Māori Anglicans in New Zealand have rejected the Anglican Covenant as out of keeping with the constitution of the Anglican Church in Aotearoa, New Zealand and Polynesia, because it seeks to impose by law what should be accomplished through relationship.
The Synod of the Te Pīhopatanga o Aotearoa serves the churches of the indigenous Māori people of New Zealand.
The Anglican Toanga reports:
Moving today's resolution, Archdeacon Turi Hollis noted that the Covenant applied at provincial level. "If one diocese makes a decision that another objects to – then the whole province will be held accountable," he said.
“We are being asked to conform to the standards of the rest of the world. Yet we have a constitution that the rest of the world does not understand.
“Would that have been agreed to had the Covenant been in force?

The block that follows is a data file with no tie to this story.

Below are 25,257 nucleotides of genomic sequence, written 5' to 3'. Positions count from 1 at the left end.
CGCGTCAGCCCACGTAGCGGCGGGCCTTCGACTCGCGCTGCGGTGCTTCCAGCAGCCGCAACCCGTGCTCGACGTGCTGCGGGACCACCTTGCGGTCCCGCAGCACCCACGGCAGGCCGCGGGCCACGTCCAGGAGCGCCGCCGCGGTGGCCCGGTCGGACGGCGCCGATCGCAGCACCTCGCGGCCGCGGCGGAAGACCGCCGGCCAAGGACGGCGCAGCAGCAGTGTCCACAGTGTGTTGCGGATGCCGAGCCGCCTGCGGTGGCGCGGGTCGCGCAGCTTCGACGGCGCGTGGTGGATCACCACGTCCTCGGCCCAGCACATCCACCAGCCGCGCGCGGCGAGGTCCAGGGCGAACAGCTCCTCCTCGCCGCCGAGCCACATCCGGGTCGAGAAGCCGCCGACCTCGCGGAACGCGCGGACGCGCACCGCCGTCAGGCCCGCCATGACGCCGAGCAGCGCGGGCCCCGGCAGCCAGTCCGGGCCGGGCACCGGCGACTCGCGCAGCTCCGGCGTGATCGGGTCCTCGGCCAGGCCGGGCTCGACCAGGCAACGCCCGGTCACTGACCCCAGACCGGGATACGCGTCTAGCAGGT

“The proposed Covenant is trying to impose on us something that should be based on relationship – on whanaungatanga or manaakitanga.”
Seconding the motion, the Rev Don Tamihere said the Covenant was not about homosexuality.
“It is about compliance and control.
“We are being asked to sign over our sovereignty, our rangatiratanga to an overseas group… To a standing committee over whom we have no choice or control. And they have the power to recommend punishment.
“The proposed Covenant offers us nothing new – or nothing we need as Anglicans, as Hahi Mihinare, or as disciples of Jesus Christ.
“We don’t need it to have faith in Jesus Christ: We already have a covenant that binds us to our saviour, Jesus Christ. And that is the only covenant we need.”
Philip Charles (Te Waipounamu) said: “Over the years, the practice has been: If you disagree with the church, you leave.
“And those groups who have left have often withered and died.
“The Covenant changes that. If you disagree with a group – you kick them out.